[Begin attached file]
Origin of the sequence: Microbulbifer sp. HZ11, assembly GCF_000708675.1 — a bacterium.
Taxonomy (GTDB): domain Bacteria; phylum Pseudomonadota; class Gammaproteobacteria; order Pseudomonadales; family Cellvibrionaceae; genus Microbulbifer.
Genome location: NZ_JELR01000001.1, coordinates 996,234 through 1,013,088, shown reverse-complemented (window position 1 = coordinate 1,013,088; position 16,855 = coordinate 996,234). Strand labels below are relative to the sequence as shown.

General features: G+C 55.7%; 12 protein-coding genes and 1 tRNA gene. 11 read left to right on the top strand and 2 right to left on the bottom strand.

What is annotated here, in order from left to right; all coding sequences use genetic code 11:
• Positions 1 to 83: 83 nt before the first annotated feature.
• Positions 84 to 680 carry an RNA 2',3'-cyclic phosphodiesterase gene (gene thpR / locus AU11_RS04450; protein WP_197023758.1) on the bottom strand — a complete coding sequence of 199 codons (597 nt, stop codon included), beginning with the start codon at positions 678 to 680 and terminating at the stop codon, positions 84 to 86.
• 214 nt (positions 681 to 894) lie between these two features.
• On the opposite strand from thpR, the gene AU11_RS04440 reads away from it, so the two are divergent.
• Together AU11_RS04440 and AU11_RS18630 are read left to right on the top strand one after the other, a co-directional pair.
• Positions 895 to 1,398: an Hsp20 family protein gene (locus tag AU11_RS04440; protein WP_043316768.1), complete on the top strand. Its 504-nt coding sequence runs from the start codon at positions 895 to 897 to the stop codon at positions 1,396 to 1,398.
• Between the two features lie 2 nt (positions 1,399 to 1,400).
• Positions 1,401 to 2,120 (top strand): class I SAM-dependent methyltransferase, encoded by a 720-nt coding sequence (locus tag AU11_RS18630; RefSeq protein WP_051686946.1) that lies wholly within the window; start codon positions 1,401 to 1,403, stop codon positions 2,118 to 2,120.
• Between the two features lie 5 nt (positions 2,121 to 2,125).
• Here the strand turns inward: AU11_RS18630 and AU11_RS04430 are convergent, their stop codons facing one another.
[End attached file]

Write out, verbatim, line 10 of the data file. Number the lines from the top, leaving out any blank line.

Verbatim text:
• Together AU11_RS04440 and AU11_RS18630 are read left to right on the top strand one after the other, a co-directional pair.